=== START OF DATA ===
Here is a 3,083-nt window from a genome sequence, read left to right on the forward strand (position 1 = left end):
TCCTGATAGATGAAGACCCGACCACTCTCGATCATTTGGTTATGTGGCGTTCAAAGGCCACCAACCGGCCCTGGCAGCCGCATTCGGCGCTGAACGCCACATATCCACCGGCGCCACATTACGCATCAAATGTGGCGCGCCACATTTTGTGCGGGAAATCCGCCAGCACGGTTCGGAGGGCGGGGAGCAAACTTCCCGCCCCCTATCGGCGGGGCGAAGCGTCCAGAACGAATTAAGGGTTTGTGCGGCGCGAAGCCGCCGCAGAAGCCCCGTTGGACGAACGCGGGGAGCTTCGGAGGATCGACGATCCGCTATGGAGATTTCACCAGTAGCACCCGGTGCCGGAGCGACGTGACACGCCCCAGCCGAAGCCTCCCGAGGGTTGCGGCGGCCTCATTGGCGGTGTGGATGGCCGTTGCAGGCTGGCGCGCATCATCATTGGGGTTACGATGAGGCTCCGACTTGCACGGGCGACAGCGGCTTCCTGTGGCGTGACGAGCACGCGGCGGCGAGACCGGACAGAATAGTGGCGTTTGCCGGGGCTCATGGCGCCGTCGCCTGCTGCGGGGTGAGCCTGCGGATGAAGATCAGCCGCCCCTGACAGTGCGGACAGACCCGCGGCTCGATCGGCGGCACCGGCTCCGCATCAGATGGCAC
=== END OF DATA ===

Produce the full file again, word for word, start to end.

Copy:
Here is a 3,083-nt window from a genome sequence, read left to right on the forward strand (position 1 = left end):
TCCTGATAGATGAAGACCCGACCACTCTCGATCATTTGGTTATGTGGCGTTCAAAGGCCACCAACCGGCCCTGGCAGCCGCATTCGGCGCTGAACGCCACATATCCACCGGCGCCACATTACGCATCAAATGTGGCGCGCCACATTTTGTGCGGGAAATCCGCCAGCACGGTTCGGAGGGCGGGGAGCAAACTTCCCGCCCCCTATCGGCGGGGCGAAGCGTCCAGAACGAATTAAGGGTTTGTGCGGCGCGAAGCCGCCGCAGAAGCCCCGTTGGACGAACGCGGGGAGCTTCGGAGGATCGACGATCCGCTATGGAGATTTCACCAGTAGCACCCGGTGCCGGAGCGACGTGACACGCCCCAGCCGAAGCCTCCCGAGGGTTGCGGCGGCCTCATTGGCGGTGTGGATGGCCGTTGCAGGCTGGCGCGCATCATCATTGGGGTTACGATGAGGCTCCGACTTGCACGGGCGACAGCGGCTTCCTGTGGCGTGACGAGCACGCGGCGGCGAGACCGGACAGAATAGTGGCGTTTGCCGGGGCTCATGGCGCCGTCGCCTGCTGCGGGGTGAGCCTGCGGATGAAGATCAGCCGCCCCTGACAGTGCGGACAGACCCGCGGCTCGATCGGCGGCACCGGCTCCGCATCAGATGGCAC